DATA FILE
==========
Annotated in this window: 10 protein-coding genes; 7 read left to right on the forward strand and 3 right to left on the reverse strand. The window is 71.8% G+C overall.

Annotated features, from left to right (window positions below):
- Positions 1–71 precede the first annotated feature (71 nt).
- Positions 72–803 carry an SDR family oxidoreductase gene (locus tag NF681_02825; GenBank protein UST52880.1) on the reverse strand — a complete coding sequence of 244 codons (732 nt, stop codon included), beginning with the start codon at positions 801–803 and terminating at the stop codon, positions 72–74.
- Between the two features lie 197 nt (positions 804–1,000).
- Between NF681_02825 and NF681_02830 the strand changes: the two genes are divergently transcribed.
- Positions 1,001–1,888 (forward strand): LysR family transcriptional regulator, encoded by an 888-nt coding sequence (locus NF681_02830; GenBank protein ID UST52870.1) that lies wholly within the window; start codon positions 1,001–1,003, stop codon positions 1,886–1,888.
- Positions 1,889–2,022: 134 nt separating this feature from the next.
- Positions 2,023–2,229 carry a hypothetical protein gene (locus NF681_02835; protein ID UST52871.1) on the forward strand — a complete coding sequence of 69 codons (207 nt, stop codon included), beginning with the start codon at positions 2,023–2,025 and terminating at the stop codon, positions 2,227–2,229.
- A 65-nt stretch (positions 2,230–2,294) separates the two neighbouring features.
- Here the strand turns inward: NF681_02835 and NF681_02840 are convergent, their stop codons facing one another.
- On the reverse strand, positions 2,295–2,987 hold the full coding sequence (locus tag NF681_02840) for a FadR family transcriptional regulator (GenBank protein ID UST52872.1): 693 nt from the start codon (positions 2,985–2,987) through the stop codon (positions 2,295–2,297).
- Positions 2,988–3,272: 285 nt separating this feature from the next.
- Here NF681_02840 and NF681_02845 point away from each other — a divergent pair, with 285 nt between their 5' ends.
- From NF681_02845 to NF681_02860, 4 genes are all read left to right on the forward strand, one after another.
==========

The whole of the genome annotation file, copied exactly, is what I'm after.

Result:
Annotated in this window: 10 protein-coding genes; 7 read left to right on the forward strand and 3 right to left on the reverse strand. The window is 71.8% G+C overall.

Annotated features, from left to right (window positions below):
- Positions 1–71 precede the first annotated feature (71 nt).
- Positions 72–803 carry an SDR family oxidoreductase gene (locus tag NF681_02825; GenBank protein UST52880.1) on the reverse strand — a complete coding sequence of 244 codons (732 nt, stop codon included), beginning with the start codon at positions 801–803 and terminating at the stop codon, positions 72–74.
- Between the two features lie 197 nt (positions 804–1,000).
- Between NF681_02825 and NF681_02830 the strand changes: the two genes are divergently transcribed.
- Positions 1,001–1,888 (forward strand): LysR family transcriptional regulator, encoded by an 888-nt coding sequence (locus NF681_02830; GenBank protein ID UST52870.1) that lies wholly within the window; start codon positions 1,001–1,003, stop codon positions 1,886–1,888.
- Positions 1,889–2,022: 134 nt separating this feature from the next.
- Positions 2,023–2,229 carry a hypothetical protein gene (locus NF681_02835; protein ID UST52871.1) on the forward strand — a complete coding sequence of 69 codons (207 nt, stop codon included), beginning with the start codon at positions 2,023–2,025 and terminating at the stop codon, positions 2,227–2,229.
- A 65-nt stretch (positions 2,230–2,294) separates the two neighbouring features.
- Here the strand turns inward: NF681_02835 and NF681_02840 are convergent, their stop codons facing one another.
- On the reverse strand, positions 2,295–2,987 hold the full coding sequence (locus tag NF681_02840) for a FadR family transcriptional regulator (GenBank protein ID UST52872.1): 693 nt from the start codon (positions 2,985–2,987) through the stop codon (positions 2,295–2,297).
- Positions 2,988–3,272: 285 nt separating this feature from the next.
- Here NF681_02840 and NF681_02845 point away from each other — a divergent pair, with 285 nt between their 5' ends.
- From NF681_02845 to NF681_02860, 4 genes are all read left to right on the forward strand, one after another.